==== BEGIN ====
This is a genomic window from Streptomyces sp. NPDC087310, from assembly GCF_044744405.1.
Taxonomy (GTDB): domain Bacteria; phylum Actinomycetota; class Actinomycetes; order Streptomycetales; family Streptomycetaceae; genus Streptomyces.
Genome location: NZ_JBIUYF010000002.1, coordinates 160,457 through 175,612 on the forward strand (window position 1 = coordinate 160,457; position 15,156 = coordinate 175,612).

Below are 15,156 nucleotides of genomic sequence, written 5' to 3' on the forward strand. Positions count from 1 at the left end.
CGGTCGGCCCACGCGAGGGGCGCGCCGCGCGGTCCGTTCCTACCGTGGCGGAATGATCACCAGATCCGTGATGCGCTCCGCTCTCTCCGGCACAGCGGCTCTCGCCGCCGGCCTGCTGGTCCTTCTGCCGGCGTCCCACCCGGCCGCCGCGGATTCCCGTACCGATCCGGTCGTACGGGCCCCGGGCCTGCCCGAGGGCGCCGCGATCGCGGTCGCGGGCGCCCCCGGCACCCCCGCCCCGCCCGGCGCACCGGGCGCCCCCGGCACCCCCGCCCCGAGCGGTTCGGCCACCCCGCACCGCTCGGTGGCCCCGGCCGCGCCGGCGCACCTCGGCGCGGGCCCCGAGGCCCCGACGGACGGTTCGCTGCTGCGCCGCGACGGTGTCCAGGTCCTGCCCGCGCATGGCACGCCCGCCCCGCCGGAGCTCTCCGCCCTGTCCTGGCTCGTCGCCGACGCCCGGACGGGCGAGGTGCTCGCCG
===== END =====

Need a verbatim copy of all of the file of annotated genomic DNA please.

This is a genomic window from Streptomyces sp. NPDC087310, from assembly GCF_044744405.1.
Taxonomy (GTDB): domain Bacteria; phylum Actinomycetota; class Actinomycetes; order Streptomycetales; family Streptomycetaceae; genus Streptomyces.
Genome location: NZ_JBIUYF010000002.1, coordinates 160,457 through 175,612 on the forward strand (window position 1 = coordinate 160,457; position 15,156 = coordinate 175,612).

Below are 15,156 nucleotides of genomic sequence, written 5' to 3' on the forward strand. Positions count from 1 at the left end.
CGGTCGGCCCACGCGAGGGGCGCGCCGCGCGGTCCGTTCCTACCGTGGCGGAATGATCACCAGATCCGTGATGCGCTCCGCTCTCTCCGGCACAGCGGCTCTCGCCGCCGGCCTGCTGGTCCTTCTGCCGGCGTCCCACCCGGCCGCCGCGGATTCCCGTACCGATCCGGTCGTACGGGCCCCGGGCCTGCCCGAGGGCGCCGCGATCGCGGTCGCGGGCGCCCCCGGCACCCCCGCCCCGCCCGGCGCACCGGGCGCCCCCGGCACCCCCGCCCCGAGCGGTTCGGCCACCCCGCACCGCTCGGTGGCCCCGGCCGCGCCGGCGCACCTCGGCGCGGGCCCCGAGGCCCCGACGGACGGTTCGCTGCTGCGCCGCGACGGTGTCCAGGTCCTGCCCGCGCATGGCACGCCCGCCCCGCCGGAGCTCTCCGCCCTGTCCTGGCTCGTCGCCGACGCCCGGACGGGCGAGGTGCTCGCCG